In End Grain

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The 2018 woodcraft program crew at Berea College. Students from all backgrounds learn woodworking skills and make items to sell in the college’s craft store to support the college.

Craft is a part of well-rounded college education.

Editor’s note: This article originally appeared in the August 2018 issue of Popular Woodworking Magazine.

I recently moved to Kentucky from Maine to head up the woodcraft program at Berea College. Most of the undergraduate students who join the woodcraft crew do so without having ever set foot in a woodshop. Our crew’s main focus is to create the wooden crafts and furniture pieces the college sells to generate revenue and help cover tuition costs.

Students come to Berea College knowing they will work – Berea is one of nine federally-recognized work colleges in the U.S. where students do not pay tuition and work at campus jobs to earn money for living expenses. The woodshop provides some of those work positions. But it’s clear that to the students in the woodshop, it’s much more than just a job.

Situated in an artistic community just west of the Appalachian Mountains, Berea College was founded in 1855 on Christian ideals with deep roots in both social justice and the crafts. It was the first college in the south that admitted black students and female students. Its woodworking history includes the production of Wallace Nutting’s furniture line of early American pieces and preparing students for careers as a shop foreman or teaching industrial arts.

Today, we train woodworkers not out of nostalgia, but to provide a full, well-rounded experience to the students and to make quality woodwork that preserves Appalachian traditions. For many, this is their first experience working with their hands.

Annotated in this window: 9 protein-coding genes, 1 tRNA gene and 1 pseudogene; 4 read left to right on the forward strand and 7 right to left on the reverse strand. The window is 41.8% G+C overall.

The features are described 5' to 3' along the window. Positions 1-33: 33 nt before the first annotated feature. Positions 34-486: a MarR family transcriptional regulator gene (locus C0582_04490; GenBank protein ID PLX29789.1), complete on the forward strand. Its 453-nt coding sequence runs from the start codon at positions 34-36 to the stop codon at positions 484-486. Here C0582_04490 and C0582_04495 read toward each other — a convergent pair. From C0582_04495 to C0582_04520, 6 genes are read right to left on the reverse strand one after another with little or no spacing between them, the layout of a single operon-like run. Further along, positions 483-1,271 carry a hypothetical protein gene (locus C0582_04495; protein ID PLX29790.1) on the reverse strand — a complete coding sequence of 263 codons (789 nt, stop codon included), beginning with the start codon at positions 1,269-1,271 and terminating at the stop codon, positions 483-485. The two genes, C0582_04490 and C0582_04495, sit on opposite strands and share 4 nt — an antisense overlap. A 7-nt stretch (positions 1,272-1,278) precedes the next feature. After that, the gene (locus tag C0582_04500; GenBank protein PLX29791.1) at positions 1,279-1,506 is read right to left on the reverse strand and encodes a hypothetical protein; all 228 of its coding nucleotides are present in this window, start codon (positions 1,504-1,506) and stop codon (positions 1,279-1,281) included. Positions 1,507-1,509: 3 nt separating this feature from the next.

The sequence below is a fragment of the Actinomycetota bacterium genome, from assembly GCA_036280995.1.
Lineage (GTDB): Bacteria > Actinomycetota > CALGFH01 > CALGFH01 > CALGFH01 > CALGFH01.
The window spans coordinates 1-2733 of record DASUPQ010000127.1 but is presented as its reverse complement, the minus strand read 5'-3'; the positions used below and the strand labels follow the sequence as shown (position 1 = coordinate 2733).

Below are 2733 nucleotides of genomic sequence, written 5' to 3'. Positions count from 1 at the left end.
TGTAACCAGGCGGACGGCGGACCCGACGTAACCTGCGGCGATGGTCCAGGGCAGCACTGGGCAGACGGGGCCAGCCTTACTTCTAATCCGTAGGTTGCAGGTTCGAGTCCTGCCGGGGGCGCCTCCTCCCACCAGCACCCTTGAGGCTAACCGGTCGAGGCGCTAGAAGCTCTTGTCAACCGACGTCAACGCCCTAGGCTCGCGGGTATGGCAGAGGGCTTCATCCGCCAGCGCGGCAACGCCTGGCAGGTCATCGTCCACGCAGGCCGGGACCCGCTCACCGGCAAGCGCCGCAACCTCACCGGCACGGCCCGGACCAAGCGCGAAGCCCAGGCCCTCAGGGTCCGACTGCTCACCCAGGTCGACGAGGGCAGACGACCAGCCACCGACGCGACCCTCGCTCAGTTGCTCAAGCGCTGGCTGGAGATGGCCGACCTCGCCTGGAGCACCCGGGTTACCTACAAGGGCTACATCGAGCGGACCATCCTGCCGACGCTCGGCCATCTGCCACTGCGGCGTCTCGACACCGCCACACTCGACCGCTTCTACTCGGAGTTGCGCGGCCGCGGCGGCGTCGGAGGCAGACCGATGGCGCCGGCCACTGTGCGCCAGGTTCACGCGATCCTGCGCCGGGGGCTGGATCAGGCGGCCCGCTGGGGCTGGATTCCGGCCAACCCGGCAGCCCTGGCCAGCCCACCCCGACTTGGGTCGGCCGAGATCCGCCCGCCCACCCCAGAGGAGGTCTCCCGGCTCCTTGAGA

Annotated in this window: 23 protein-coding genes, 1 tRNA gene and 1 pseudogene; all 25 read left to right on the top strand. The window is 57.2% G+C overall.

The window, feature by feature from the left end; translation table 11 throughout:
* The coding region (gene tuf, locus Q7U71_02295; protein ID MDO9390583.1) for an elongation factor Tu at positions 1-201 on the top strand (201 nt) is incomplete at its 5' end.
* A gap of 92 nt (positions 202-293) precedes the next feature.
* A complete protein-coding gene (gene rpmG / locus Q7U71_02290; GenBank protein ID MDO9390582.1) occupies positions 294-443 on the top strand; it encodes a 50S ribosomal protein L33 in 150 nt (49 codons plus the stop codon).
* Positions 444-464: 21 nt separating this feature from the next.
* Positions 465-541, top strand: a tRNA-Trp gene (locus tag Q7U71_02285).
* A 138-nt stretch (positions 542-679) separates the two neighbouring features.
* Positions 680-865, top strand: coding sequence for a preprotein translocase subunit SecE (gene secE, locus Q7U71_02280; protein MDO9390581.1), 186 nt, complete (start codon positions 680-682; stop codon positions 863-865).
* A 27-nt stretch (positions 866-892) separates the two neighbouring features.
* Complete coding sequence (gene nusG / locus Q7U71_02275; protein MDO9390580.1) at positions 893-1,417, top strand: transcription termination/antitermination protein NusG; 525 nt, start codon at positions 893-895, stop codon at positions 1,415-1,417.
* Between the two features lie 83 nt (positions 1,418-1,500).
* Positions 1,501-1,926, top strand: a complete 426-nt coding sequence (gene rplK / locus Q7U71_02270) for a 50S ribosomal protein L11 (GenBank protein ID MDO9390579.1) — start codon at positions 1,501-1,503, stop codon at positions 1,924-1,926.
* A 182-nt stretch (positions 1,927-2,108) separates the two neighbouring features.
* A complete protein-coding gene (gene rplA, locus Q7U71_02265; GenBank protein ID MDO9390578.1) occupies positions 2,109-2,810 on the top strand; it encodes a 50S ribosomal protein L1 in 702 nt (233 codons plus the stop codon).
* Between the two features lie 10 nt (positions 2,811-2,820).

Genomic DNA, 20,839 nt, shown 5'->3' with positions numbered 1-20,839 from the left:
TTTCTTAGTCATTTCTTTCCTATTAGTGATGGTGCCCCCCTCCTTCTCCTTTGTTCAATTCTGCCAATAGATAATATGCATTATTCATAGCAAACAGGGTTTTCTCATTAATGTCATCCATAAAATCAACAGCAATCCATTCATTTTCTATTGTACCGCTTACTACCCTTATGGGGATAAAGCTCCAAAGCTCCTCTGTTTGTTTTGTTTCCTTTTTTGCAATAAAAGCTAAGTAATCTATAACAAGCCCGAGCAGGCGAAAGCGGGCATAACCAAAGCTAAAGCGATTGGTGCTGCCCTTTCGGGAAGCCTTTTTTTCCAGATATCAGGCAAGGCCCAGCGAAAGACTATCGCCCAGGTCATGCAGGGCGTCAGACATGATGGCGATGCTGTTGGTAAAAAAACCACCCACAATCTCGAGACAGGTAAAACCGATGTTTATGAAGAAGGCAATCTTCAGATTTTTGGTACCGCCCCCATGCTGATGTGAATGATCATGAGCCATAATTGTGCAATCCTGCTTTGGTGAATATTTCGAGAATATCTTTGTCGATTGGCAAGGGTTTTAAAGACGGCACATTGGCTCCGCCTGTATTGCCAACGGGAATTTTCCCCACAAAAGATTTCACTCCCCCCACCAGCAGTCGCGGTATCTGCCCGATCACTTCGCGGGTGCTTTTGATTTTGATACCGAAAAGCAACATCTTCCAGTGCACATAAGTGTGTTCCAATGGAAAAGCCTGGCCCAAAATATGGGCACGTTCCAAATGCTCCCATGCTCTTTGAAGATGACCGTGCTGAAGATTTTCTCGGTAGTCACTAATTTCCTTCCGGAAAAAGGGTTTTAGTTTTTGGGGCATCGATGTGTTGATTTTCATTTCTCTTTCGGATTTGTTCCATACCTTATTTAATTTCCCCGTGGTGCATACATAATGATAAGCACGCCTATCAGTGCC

The students find enjoyment in the shop for the same reason many of us get “hooked” on woodworking – the ability and desire to produce something beautiful with our wits and a few tools. Just like the rest of the woodcraft community, our student crew gets to experience the many facets of woodworking:  it’s challenging and fun, creative, attainable, humbling, communal and personal.

There are manual skills to be gained by learning woodworking. And I’m sure those skills will increase in value as our communities become more digital and service oriented.  For the students, the manual skills complement their growing aptitudes, including their ability to scrutinize their work, plan and solve problems and set high standards. The experiential learning opportunities woodworking allows will benefit them both inside the shop and beyond. 

While there are Berea College graduates who go on to choose craft as a full-time profession, our shop is mostly full of future nurses, teachers, engineers and computer programmers. We are a shop that is focused on growing  skills and appreciation for this craft. How students use these skills after college is up to them. My hope is that making is always a part of their lives, as it has been for mine. –Andrew Glenn 

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